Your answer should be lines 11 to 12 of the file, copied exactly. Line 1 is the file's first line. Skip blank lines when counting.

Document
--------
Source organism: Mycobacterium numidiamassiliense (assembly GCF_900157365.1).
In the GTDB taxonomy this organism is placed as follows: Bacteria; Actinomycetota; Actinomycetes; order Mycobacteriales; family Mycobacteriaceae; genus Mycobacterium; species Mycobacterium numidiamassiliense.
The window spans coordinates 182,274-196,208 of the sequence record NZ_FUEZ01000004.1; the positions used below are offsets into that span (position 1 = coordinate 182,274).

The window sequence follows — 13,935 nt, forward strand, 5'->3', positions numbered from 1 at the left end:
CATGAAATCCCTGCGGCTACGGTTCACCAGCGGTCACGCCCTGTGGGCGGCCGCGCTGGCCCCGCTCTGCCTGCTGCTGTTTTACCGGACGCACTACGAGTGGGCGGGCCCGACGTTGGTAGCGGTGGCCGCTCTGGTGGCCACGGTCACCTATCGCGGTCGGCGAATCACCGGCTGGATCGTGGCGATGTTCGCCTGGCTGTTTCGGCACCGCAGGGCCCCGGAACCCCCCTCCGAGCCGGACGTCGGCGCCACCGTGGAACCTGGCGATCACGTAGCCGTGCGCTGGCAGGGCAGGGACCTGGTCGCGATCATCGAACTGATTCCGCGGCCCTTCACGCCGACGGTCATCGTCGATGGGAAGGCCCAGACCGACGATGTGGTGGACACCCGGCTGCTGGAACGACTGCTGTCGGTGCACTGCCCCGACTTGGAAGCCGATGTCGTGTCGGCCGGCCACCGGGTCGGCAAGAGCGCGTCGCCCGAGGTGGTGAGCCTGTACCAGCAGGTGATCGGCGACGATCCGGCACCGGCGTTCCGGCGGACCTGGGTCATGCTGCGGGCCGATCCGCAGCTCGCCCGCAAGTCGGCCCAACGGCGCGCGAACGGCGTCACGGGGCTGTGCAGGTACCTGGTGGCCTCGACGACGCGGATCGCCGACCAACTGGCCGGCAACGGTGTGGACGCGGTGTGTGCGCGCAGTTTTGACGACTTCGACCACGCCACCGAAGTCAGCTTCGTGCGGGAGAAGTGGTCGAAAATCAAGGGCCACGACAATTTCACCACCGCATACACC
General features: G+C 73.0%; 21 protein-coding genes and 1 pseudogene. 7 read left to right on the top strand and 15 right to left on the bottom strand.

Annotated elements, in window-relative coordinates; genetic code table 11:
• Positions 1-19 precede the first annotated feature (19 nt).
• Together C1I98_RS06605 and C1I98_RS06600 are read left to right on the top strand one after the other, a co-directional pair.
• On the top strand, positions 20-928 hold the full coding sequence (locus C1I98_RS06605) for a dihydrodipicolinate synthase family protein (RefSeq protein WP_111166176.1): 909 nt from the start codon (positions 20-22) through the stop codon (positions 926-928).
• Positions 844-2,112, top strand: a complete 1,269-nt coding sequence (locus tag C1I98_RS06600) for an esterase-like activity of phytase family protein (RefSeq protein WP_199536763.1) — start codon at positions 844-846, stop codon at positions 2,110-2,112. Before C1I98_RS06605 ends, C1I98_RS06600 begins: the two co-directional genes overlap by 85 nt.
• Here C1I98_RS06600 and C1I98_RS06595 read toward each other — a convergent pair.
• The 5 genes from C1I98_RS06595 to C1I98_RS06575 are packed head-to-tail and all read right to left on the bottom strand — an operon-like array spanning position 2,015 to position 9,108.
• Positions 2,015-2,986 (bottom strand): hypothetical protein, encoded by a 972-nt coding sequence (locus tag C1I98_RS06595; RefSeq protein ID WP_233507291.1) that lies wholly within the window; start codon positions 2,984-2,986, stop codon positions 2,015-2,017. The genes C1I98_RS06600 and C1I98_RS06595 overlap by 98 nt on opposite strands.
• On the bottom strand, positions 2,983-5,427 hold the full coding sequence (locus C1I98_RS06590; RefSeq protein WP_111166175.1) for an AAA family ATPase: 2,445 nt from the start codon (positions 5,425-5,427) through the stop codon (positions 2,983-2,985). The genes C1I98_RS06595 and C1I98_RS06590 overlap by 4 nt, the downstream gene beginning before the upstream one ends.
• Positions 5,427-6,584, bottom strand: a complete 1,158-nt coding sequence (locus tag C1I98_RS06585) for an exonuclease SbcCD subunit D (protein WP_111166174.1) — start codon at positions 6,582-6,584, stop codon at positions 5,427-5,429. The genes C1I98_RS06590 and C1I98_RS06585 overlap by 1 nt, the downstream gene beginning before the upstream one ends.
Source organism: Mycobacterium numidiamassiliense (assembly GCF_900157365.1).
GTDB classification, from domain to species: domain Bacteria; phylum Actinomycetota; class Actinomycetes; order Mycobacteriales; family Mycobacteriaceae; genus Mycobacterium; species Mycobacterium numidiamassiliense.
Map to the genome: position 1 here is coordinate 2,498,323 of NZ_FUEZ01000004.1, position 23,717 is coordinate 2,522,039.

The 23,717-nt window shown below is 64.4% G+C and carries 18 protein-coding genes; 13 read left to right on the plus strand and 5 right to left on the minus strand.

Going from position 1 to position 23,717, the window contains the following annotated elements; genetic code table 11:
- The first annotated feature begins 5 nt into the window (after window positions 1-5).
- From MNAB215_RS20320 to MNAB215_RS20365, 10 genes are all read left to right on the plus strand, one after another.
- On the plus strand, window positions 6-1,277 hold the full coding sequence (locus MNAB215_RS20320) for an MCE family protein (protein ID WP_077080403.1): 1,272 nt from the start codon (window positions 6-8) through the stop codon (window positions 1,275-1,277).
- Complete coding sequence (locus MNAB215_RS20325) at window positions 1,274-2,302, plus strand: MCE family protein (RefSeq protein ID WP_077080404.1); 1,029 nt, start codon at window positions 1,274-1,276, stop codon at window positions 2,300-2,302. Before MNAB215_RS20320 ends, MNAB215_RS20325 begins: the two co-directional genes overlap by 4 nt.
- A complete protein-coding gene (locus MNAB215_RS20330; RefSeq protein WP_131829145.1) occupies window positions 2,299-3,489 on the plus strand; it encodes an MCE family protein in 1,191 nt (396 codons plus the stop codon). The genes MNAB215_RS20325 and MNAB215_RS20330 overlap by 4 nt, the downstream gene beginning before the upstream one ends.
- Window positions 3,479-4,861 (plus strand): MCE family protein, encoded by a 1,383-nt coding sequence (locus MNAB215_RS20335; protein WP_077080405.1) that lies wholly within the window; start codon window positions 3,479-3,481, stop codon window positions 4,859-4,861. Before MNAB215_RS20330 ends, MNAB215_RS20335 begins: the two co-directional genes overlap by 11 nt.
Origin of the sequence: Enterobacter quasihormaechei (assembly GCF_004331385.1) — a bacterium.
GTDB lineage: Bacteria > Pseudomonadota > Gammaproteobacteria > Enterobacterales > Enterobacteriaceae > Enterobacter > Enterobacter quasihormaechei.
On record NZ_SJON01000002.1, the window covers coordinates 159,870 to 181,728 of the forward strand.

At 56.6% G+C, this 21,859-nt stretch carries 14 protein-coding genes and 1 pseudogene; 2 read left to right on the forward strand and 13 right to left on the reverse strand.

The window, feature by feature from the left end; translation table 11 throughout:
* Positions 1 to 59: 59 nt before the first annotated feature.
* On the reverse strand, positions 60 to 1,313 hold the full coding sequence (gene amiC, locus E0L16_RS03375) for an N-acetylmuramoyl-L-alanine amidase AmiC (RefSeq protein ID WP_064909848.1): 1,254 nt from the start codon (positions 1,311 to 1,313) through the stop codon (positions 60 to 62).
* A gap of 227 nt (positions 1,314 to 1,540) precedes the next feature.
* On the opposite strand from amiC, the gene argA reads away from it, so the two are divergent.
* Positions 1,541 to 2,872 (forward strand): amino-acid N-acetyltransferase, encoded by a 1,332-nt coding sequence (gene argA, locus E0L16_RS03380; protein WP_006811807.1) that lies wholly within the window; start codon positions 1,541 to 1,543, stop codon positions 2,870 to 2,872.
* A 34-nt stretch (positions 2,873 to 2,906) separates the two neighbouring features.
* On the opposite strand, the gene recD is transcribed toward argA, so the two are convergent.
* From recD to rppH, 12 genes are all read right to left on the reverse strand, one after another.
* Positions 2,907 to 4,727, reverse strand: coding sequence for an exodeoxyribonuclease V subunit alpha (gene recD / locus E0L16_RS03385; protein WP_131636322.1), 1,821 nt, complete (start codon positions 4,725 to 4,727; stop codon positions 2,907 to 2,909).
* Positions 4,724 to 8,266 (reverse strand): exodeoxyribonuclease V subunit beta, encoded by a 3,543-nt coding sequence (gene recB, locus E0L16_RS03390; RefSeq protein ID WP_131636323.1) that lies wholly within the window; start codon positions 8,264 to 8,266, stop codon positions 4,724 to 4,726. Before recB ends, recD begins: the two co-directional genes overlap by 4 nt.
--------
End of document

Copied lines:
• Positions 844-2,112, top strand: a complete 1,269-nt coding sequence (locus tag C1I98_RS06600) for an esterase-like activity of phytase family protein (RefSeq protein WP_199536763.1) — start codon at positions 844-846, stop codon at positions 2,110-2,112. Before C1I98_RS06605 ends, C1I98_RS06600 begins: the two co-directional genes overlap by 85 nt.
• Here C1I98_RS06600 and C1I98_RS06595 read toward each other — a convergent pair.